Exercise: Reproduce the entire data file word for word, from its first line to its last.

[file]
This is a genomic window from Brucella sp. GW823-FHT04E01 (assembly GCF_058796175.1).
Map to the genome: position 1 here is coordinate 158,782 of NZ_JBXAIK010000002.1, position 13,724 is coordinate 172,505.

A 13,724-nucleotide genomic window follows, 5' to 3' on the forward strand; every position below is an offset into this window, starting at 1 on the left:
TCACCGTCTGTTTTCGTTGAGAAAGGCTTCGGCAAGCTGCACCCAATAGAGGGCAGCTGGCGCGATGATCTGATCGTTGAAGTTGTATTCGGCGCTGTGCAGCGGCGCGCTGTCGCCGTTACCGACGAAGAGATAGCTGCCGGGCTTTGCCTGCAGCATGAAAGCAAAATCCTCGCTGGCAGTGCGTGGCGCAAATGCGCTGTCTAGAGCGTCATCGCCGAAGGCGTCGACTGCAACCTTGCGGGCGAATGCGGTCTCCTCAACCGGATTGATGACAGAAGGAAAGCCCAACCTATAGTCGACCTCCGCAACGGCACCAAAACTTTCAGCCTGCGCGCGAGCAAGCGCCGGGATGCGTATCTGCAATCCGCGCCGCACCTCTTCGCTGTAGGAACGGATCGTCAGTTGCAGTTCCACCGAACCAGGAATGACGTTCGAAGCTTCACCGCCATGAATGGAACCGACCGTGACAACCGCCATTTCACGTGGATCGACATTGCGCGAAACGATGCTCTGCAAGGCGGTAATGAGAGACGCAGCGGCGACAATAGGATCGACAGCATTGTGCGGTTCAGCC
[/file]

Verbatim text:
This is a genomic window from Brucella sp. GW823-FHT04E01 (assembly GCF_058796175.1).
Map to the genome: position 1 here is coordinate 158,782 of NZ_JBXAIK010000002.1, position 13,724 is coordinate 172,505.

A 13,724-nucleotide genomic window follows, 5' to 3' on the forward strand; every position below is an offset into this window, starting at 1 on the left:
TCACCGTCTGTTTTCGTTGAGAAAGGCTTCGGCAAGCTGCACCCAATAGAGGGCAGCTGGCGCGATGATCTGATCGTTGAAGTTGTATTCGGCGCTGTGCAGCGGCGCGCTGTCGCCGTTACCGACGAAGAGATAGCTGCCGGGCTTTGCCTGCAGCATGAAAGCAAAATCCTCGCTGGCAGTGCGTGGCGCAAATGCGCTGTCTAGAGCGTCATCGCCGAAGGCGTCGACTGCAACCTTGCGGGCGAATGCGGTCTCCTCAACCGGATTGATGACAGAAGGAAAGCCCAACCTATAGTCGACCTCCGCAACGGCACCAAAACTTTCAGCCTGCGCGCGAGCAAGCGCCGGGATGCGTATCTGCAATCCGCGCCGCACCTCTTCGCTGTAGGAACGGATCGTCAGTTGCAGTTCCACCGAACCAGGAATGACGTTCGAAGCTTCACCGCCATGAATGGAACCGACCGTGACAACCGCCATTTCACGTGGATCGACATTGCGCGAAACGATGCTCTGCAAGGCGGTAATGAGAGACGCAGCGGCGACAATAGGATCGACAGCATTGTGCGGTTCAGCC